Despite the numerous, various, ever growing, and near unending examples to the contrary, Disney CEO Bob Chapek has rejected the notion that the House of Mouse has become ‘too woke’, instead arguing that the company’s recent slate of political and creative decisions are simply a result of their following the same long-term key for success they always have: “catering to our audience”.
Asked by the WSJ’s Editor-in-Chief Matt Murray if he believes the people who say “Disney has become too politically correct” are either “right” or “have a point”, Chapek replied, “I think the more complex something is, the more you have to really drill down into the basics.”
“We want our content to reflect the rich, diverse world that we live in,” he explained. “Again, I guess that’s another way of saying catering to your audience.”
“But the world is a rich, diverse place and we want our content to reflect that, and we’re so blessed to have the greatest content creators, and they see it similarly,” the CEO continued. “But I think that’s good from a commercial standpoint as well, because then you appeal to the largest possible audience, and certainly we live in a world now where everything seems to be polarized.”
To this end, he asserted, “I think we want Disney to stand for bringing people together, and I think we’ll do that by diverse stories and diverse characters.”
Murray then specifically inquired of Chapek what he thought ” your role as CEO of this gigantic company is very specifically on that storytelling front?”, particularly as it related to his role in “shaping” the messaging of Disney’s productions.
“Do you have views about what you should be doing there?” pressed the WSJ head. “Do you meet with the creators and do you get to express your opinions?”
“Yeah,” said Chapek. “We talk about shaping our content a lot, and some of the push/pull of all these different forces, but in the end we have to follow our North Star, which, again, is storytelling and catering to the audiences that actually love Disney, and our audiences that love Disney.”
“So to be clear, you don’t think Disney is too WOKE?” Murray then asked, seeking one last clarification on the topic.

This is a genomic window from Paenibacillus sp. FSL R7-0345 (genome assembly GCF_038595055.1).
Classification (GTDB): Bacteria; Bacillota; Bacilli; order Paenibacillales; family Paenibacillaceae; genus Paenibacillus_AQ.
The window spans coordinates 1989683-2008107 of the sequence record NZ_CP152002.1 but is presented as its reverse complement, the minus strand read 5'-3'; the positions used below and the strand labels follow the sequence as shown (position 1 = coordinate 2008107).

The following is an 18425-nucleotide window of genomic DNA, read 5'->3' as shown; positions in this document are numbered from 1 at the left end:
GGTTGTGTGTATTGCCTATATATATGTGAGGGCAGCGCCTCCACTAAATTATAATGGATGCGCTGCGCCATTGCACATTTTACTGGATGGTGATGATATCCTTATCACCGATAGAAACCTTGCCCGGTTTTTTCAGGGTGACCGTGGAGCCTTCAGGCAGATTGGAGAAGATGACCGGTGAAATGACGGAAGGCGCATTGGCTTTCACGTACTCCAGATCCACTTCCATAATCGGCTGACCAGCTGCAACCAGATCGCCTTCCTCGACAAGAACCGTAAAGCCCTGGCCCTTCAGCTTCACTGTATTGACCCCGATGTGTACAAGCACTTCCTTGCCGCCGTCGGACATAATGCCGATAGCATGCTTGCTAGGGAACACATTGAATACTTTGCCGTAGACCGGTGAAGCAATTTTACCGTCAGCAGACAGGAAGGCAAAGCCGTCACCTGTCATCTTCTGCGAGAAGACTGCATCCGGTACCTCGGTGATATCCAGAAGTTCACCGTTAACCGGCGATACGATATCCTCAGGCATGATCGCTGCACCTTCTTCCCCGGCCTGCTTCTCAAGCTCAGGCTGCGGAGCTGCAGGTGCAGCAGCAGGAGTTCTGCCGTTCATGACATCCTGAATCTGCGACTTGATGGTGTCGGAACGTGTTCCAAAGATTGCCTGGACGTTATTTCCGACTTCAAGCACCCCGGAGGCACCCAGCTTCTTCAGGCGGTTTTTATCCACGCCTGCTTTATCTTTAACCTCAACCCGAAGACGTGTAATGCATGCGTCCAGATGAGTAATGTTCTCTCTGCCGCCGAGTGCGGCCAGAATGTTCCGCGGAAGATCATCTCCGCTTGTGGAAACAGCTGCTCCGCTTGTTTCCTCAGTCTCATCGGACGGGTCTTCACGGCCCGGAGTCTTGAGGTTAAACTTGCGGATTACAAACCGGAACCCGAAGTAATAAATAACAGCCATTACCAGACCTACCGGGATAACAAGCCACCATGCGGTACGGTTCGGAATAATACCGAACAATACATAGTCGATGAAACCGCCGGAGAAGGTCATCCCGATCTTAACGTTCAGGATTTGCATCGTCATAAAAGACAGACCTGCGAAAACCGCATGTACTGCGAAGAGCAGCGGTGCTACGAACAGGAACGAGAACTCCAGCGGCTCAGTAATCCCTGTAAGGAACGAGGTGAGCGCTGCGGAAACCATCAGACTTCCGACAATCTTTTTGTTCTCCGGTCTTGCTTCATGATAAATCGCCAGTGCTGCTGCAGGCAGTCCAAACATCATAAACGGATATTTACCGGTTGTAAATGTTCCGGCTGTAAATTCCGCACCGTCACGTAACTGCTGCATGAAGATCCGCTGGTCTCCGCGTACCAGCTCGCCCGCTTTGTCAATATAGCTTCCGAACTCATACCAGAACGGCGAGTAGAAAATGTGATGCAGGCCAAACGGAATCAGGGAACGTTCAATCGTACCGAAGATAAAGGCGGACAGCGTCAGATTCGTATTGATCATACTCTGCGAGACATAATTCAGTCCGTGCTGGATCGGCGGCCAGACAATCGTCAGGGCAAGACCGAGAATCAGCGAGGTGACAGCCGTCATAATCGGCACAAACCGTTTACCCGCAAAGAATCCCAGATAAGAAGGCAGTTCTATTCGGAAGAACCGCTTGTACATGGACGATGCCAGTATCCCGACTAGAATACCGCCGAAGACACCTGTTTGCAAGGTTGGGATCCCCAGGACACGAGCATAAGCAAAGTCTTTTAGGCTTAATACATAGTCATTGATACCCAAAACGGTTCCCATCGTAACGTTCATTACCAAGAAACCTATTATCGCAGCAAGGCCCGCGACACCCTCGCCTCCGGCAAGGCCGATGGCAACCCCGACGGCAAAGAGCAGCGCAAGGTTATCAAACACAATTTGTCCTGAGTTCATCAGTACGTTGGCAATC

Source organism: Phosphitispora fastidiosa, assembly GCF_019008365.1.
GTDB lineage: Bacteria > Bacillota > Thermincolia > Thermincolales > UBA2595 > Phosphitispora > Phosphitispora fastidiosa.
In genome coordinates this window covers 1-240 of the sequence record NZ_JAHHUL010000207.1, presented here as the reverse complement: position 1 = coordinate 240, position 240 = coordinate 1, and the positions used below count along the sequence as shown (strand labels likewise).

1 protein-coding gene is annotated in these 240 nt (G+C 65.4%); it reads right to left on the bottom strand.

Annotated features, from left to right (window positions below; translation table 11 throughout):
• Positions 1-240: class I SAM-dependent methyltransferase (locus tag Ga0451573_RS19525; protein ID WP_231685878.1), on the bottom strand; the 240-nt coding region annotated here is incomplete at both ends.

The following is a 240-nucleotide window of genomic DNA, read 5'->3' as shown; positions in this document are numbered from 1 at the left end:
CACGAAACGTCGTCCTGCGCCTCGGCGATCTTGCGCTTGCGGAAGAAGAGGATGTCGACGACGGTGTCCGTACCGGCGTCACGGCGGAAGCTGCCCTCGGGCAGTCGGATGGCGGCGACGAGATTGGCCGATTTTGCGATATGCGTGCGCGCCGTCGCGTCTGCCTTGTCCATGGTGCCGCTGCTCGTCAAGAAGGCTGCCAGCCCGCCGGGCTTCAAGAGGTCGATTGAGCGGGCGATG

“I think Disney is a company that survived for a hundred years by catering to its audience, and it’s going to thrive the next hundred years by catering to its audience,” affirmed Chapek in turn.
Of course, with the topic broached, Murray took the opportunity to then ask the Disney CEO what “lessons” he had learned from involving the company in the now infamous legislative battle surrounding Florida’s Parental Rights In Education law.
“I think the lesson is the lesson that we probably always knew, which is that Disney is all about the cast members, as we call them,” Chapek opined. “If you think about the nature of why people have great Disney memories…remember, the end benefit is magical memories that last a lifetime.”
“The reason they have those, yeah, it’s about the castle, and yeah, it’s about the great attractions, or they really enjoyed that churro on Main Street, but really what they remember more than anything is the guest/cast interactions,” he told Murray. “So if that’s the secret sauce for making those magical memories and we’re all about the guest and the audience, maximizing their experience, then you have to make sure that the cast is at the center of everything you do.”
“So reading between the lines, you misjudged how the employees would react with your initial stance out of the gate, and you had to get that right, because that was a challenge, their reaction to your original stance of not speaking out on the bill?” asked Murray.
Abruptly interjecting, Chapek posited, “What I would say is that we were reminded through the passion of our cast reaction on how important their sentiments are on these issues in terms of making them feel that they were part of the Walt Disney Company and could relate to the products that the Walt Disney Company puts out.”
Drawing their discussion of Disney’s ‘wokeness’ to an end, Murray ultimately wondered if the CEO would have any advice for anyone dealing with a similar controversy.
“Stick to your values,” the CEO ultimately concluded. “Stick to your North Star. Simplify the cacophony of voices out there and do what you think is right.”
Disney’s next major release, Black Panther: Wakanda Forever, is due in theaters on November 11th, 2022.